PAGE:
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Taming Lions with Klay Hall


Taming Lions with Klay Hall

Former King of the Hill director takes on Father of the Pride

Having dunked donuts with Homer and grilled out with Hank as supervising director on Fox’s The Simpsons and King of the Hill, Klay Hall has now become one with the animals. As supervising director on NBC’s primetime animated series, Father of the Pride, Hall is learning to blend family life with wildlife as he tackles the new challenges of CG for TV.

Animation Magazine Online: King of the Hill and Father of the Pride are two very different shows, aside from the family themes. How different have they been to work on?

Klay Hall: The biggest difference is working with Jeffrey Katzenberg. He has a unique way of bringing out excellence in people. He put together a fantastic team of individuals that helped bring the show to reality in less than a year. When you have someone with the respect and clout that he has, its a big advantage. I would also have to add that working in a CG environment has been very cool and different.

AMO: What, in your opinion, are some of the advantages and disadvantages of working in 3D as opposed to 2D?

KH: A big advantage I noticed right away is characters are always on model. Gone are the days of any character drawings looking bad because of forced perspective or an up shot. You can shoot from any angle and it will always be right. Another advantage is once a BG set is designed and built it’s done, you only need to do it once. Then this BG can be shot from any angle inside and out and it will always have correct perspective. The need to draw 100 to 150 BG’s a show is history.

One disadvantage to 3D is the character design issue. If you need a new character added because of a last minute script addition Its not a big problem in 2D. You can knock out the design in half an hour and implement it into your boards within hours. It’s a much bigger deal in 3D. It can take days if not weeks. Your model has to be drawn, built in the computer and then lit and textured.

AMO: What were some new challenges that surprised you along the way as you made the transition from 2D to 3D?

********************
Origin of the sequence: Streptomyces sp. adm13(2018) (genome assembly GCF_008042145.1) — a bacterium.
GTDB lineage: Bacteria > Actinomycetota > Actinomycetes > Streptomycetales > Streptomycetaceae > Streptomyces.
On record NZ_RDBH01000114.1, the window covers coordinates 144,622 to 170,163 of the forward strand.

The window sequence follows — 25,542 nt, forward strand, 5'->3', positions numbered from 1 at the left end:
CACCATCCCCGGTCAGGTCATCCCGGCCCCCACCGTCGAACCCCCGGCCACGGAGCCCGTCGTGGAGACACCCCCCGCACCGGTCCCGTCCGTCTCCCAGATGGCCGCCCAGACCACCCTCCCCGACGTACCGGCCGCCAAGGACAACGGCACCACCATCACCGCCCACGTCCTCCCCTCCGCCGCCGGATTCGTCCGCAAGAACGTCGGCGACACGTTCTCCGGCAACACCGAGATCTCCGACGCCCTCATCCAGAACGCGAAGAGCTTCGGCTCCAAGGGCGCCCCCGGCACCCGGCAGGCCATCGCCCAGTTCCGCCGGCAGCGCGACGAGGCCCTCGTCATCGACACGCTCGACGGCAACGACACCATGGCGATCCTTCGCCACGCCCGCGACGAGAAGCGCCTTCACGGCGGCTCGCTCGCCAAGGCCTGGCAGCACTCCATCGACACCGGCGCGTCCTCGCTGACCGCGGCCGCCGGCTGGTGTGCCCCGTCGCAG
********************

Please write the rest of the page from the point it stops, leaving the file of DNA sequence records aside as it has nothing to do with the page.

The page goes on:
KH: One of the bigger challenges was not being able to use timing x-sheets. We had to be very efficient and very thorough on our story reels for our overseas animators. We tried to incorporate as many subtleties as we could in our drawings and be as clear and concise as possible in notes on our thought processes. X-sheets are a huge factor on every single show on TV right now and to think that we can execute a show of this caliber without timing sheets is phenomenal. It’s a testament to the quality of people we have in animators under the direction of Raman Hui overseas and to our team here at DreamWorks.

AMO: The animals in the show act human, but retain some of their animal qualities. Does your animation crew study animal behavior to get the right nuances? How do you balance the human and animal traits?

KH: Yes the team references animals all the time. We study muscle structure and animal motion along with animal behavior. The quadruped vs. biped line is one that we respect and try and be aware of at all times.

AMO: What was it like to work with such a talented cast of actors?

KH: You can’t miss with the casting that DreamWorks has put in place. "Unbelievable" is the word that first comes to mind. With actors like John Goodman, Carl Riener, Cheryl Hines and Orlando Jones, we get gold on multiple takes. Our supporting cast is just as amazing–people like Dave Herman, Jullian Hollaway, Danielle Harris, Daryl Sarbara, John DiMaggio, Mark Mosley, Wendy Malick, John O’Hurly, John Ennis–the list goes on and is truly a cast of incredible talent.

AMO: We understand that one episode of Father of the Pride takes more than 6 months to make…Does that kind of turnaround make the process more difficult?

KH: No, the turnaround time isn’t more difficult but it does get tricky when you have an overlap of 5 or 6 shows. However the amazing fact you should realize is that our overseas schedule is about the same as any other primetime show.

AMO: What kind of hardware and software are used to create the show?

KH: HP computers running a Linux operating system and Maya 5.0. For editorial, we use Avid composer.

AMO: Do you have any advice for those struggling animators out there working trying to get something started?

KH: Stay focused, work hard and don’t give up. Try to enjoy what you’re doing. Its always a good sign if you can make yourself and friends laugh. During your process, ask lots of questions and get as much help as possible. With the right attitude and effort you will make it!

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